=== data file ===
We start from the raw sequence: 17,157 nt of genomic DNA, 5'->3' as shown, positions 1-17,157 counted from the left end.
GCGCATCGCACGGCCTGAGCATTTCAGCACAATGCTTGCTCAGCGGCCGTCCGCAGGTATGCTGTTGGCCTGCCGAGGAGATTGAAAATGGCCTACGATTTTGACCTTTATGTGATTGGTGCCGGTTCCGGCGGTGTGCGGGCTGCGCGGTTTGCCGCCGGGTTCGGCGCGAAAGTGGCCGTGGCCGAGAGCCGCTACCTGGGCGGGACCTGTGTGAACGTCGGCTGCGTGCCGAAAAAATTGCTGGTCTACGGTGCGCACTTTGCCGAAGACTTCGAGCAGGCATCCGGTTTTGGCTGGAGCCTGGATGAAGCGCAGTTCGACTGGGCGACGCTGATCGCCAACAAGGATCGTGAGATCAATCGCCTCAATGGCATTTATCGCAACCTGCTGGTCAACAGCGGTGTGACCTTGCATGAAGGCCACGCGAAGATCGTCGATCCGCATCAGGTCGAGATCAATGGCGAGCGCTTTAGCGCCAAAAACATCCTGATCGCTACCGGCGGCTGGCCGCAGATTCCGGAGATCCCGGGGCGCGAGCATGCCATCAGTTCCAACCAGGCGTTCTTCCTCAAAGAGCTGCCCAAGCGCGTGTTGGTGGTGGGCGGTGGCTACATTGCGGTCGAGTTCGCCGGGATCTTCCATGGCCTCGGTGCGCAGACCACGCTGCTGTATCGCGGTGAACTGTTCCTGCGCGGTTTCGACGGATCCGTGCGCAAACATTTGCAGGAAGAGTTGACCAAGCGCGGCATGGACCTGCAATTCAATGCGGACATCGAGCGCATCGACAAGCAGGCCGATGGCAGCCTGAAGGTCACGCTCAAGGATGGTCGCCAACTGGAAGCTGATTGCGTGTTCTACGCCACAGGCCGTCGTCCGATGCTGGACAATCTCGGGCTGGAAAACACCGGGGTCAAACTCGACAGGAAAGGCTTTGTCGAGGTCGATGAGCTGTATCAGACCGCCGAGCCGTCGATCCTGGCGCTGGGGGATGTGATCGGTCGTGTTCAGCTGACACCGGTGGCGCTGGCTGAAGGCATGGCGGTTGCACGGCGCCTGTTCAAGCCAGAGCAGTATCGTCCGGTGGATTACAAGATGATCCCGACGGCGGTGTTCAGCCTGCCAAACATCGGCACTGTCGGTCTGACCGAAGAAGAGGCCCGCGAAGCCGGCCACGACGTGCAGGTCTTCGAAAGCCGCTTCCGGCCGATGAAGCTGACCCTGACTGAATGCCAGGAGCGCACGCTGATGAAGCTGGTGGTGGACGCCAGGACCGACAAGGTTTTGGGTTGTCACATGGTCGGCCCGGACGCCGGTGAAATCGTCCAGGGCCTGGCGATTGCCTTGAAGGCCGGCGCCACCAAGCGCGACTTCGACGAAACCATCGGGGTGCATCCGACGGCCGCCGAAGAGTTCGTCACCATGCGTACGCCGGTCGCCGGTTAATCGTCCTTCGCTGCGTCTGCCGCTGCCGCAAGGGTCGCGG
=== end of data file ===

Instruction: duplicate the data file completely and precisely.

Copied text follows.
We start from the raw sequence: 17,157 nt of genomic DNA, 5'->3' as shown, positions 1-17,157 counted from the left end.
GCGCATCGCACGGCCTGAGCATTTCAGCACAATGCTTGCTCAGCGGCCGTCCGCAGGTATGCTGTTGGCCTGCCGAGGAGATTGAAAATGGCCTACGATTTTGACCTTTATGTGATTGGTGCCGGTTCCGGCGGTGTGCGGGCTGCGCGGTTTGCCGCCGGGTTCGGCGCGAAAGTGGCCGTGGCCGAGAGCCGCTACCTGGGCGGGACCTGTGTGAACGTCGGCTGCGTGCCGAAAAAATTGCTGGTCTACGGTGCGCACTTTGCCGAAGACTTCGAGCAGGCATCCGGTTTTGGCTGGAGCCTGGATGAAGCGCAGTTCGACTGGGCGACGCTGATCGCCAACAAGGATCGTGAGATCAATCGCCTCAATGGCATTTATCGCAACCTGCTGGTCAACAGCGGTGTGACCTTGCATGAAGGCCACGCGAAGATCGTCGATCCGCATCAGGTCGAGATCAATGGCGAGCGCTTTAGCGCCAAAAACATCCTGATCGCTACCGGCGGCTGGCCGCAGATTCCGGAGATCCCGGGGCGCGAGCATGCCATCAGTTCCAACCAGGCGTTCTTCCTCAAAGAGCTGCCCAAGCGCGTGTTGGTGGTGGGCGGTGGCTACATTGCGGTCGAGTTCGCCGGGATCTTCCATGGCCTCGGTGCGCAGACCACGCTGCTGTATCGCGGTGAACTGTTCCTGCGCGGTTTCGACGGATCCGTGCGCAAACATTTGCAGGAAGAGTTGACCAAGCGCGGCATGGACCTGCAATTCAATGCGGACATCGAGCGCATCGACAAGCAGGCCGATGGCAGCCTGAAGGTCACGCTCAAGGATGGTCGCCAACTGGAAGCTGATTGCGTGTTCTACGCCACAGGCCGTCGTCCGATGCTGGACAATCTCGGGCTGGAAAACACCGGGGTCAAACTCGACAGGAAAGGCTTTGTCGAGGTCGATGAGCTGTATCAGACCGCCGAGCCGTCGATCCTGGCGCTGGGGGATGTGATCGGTCGTGTTCAGCTGACACCGGTGGCGCTGGCTGAAGGCATGGCGGTTGCACGGCGCCTGTTCAAGCCAGAGCAGTATCGTCCGGTGGATTACAAGATGATCCCGACGGCGGTGTTCAGCCTGCCAAACATCGGCACTGTCGGTCTGACCGAAGAAGAGGCCCGCGAAGCCGGCCACGACGTGCAGGTCTTCGAAAGCCGCTTCCGGCCGATGAAGCTGACCCTGACTGAATGCCAGGAGCGCACGCTGATGAAGCTGGTGGTGGACGCCAGGACCGACAAGGTTTTGGGTTGTCACATGGTCGGCCCGGACGCCGGTGAAATCGTCCAGGGCCTGGCGATTGCCTTGAAGGCCGGCGCCACCAAGCGCGACTTCGACGAAACCATCGGGGTGCATCCGACGGCCGCCGAAGAGTTCGTCACCATGCGTACGCCGGTCGCCGGTTAATCGTCCTTCGCTGCGTCTGCCGCTGCCGCAAGGGTCGCGG